By John Blodgett, MacKay & Company
You can’t open a trade journal website, newsletter, magazine or attend a conference in the commercial trucking market without seeing articles about new technologies now or coming down the pike.
Autonomous vehicles, telematics, the Internet of Everything (IoE), alternative-powered vehicles, blockchain, 3D printing, solar-powered flying monkeys (just seeing if you are still paying attention), drones and many more are making this (from my perspective) a very exciting time. Especially when you consider the pace of change, this is not the pace of your grandfather’s industrial revolution.
I recently attended the ACT Expo in Long Beach, Calif. This was the seventh annual conference focused on Advanced Clean Transportation, with primary focus on commercial on-highway vehicles.
What did I learn? A lot. What can I remember? Less than a lot, but I did take notes.
I attended this conference five years ago and at that time the primary discussions revolved around natural gas (CNG and LNG) powered vehicles. This time, electric powered vehicles took center stage, although natural gas, hydrogen and different types of hybrids also were discussed. Within the natural gas powered market, LNG does not seem to be the solution it once was for the long-haul market. The new Class 8 manufacturers, Thor, Nikola, Tesla and others, have alternative ideas.
Whereas natural gas was once seen as the best alternative-power solution several years ago, I think the market now has decided there will be several solutions based primarily on the vehicle applications. There are a vast number of truck and bus applications with different distance requirements, weight hauling requirements, operating characteristics (stop and go vs. long haul), regulatory mandates by region and fuel/charging accessibility needs that will have an impact.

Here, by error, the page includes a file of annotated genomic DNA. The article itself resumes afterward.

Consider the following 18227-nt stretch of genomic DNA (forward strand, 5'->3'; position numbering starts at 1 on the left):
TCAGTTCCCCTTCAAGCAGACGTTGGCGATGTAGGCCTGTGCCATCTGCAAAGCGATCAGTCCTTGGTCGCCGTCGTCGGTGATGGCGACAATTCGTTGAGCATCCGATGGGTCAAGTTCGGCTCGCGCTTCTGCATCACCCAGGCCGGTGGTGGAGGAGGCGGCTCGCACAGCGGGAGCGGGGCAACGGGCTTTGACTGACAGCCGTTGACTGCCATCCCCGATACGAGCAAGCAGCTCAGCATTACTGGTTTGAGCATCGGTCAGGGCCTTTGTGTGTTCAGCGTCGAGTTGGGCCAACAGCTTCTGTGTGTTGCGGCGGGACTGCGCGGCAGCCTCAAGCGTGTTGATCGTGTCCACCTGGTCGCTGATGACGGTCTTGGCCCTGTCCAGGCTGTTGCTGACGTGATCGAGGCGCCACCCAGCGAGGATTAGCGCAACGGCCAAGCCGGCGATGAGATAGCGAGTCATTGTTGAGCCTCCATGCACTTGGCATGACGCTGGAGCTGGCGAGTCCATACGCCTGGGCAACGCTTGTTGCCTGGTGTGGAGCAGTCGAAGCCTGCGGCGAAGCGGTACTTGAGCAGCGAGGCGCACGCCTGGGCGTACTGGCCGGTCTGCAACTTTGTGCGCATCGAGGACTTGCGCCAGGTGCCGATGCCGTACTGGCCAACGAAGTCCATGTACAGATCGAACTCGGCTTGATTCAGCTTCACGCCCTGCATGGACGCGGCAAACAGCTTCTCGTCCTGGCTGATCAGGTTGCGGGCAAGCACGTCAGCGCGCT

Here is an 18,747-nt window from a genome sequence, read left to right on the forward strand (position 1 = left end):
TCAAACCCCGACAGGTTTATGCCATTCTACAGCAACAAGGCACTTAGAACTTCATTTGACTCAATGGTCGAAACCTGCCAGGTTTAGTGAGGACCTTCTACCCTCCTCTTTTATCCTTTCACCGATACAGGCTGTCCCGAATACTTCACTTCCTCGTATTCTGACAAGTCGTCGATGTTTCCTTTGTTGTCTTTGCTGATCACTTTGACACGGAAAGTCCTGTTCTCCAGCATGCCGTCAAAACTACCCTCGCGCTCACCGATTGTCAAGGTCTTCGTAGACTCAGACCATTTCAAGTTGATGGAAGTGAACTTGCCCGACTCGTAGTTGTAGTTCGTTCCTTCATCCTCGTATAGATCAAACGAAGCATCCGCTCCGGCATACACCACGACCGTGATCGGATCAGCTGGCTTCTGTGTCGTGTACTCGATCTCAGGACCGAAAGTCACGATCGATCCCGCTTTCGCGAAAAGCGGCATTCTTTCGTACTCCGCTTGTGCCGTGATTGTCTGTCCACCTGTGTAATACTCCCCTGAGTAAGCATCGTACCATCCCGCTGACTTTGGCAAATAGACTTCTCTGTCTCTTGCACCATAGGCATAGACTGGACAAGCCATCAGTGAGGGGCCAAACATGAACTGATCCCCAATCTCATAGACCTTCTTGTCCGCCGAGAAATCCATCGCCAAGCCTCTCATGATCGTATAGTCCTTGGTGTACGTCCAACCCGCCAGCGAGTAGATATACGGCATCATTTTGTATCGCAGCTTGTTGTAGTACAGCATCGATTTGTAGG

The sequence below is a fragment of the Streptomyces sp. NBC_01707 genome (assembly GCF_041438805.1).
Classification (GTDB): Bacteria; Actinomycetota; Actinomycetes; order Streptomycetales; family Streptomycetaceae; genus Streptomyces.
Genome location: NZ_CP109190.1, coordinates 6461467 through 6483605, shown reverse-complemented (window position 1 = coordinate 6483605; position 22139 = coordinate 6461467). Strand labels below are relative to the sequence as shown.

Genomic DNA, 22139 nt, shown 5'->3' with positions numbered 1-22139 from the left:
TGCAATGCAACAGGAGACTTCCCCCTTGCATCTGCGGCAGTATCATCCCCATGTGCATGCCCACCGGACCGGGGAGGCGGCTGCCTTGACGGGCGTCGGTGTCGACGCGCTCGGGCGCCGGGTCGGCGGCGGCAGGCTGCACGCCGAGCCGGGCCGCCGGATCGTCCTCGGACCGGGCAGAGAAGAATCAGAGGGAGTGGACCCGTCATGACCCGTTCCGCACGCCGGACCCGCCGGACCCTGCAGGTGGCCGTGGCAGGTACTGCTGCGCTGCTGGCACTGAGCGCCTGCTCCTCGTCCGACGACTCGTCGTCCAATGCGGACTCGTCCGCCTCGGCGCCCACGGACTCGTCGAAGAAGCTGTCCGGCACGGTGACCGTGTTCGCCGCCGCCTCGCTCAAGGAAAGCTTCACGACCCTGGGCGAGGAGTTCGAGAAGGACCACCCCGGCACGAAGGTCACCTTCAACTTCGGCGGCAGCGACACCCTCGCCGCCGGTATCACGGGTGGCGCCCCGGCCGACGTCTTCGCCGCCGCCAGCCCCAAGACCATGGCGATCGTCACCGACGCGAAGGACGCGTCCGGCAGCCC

If you work for a component manufacturer, your company should be evaluating these technologies along with the impacts and opportunities (if not, give me a call).
So, what do all these alternative-powered vehicle options mean if you are a heavy-duty vehicle service provider? What should you do?
You certainly don’t want to put your head in the sand, but you have time to decide your action plan related to these different power options. Alternative-powered vehicles represent a very small portion of retail sales and the operating universe. There is still a lot to shake out with each technology, so fully committing now to knowing how to service or sell parts for these alternative-powered vehicles I would think is a bit premature.
Keep abreast of what is going on, keep up on the industry trade publications, attend conferences, expose your team members to opportunities to learn more. If you are affiliated with a manufacturer or other industry organization, listen and learn from them. Consider giving more weight to hiring folks with some alternative vehicle experience.
Survey your customers and potential customers. What are they thinking, testing or considering testing? Where do you live? Who are your customers? If you live in California and your primary customers are municipalities and other government organizations — the time is now (or yesterday) to get up to speed on alternative-powered vehicle support.
If you have customers testing or using alternative-powered vehicles, don’t hesitate to ask to learn with them (all they can say is no). Maybe there are issues with the new technology that your business might be better suited to address than them.
Don’t fear the changes; look for the opportunities.
John Blodgett has worked for MacKay & Company for more than 20 years and is currently vice president of sales and marketing, responsible for client contact for single- and multi-client projects. He can be reached at firstname.lastname@example.org.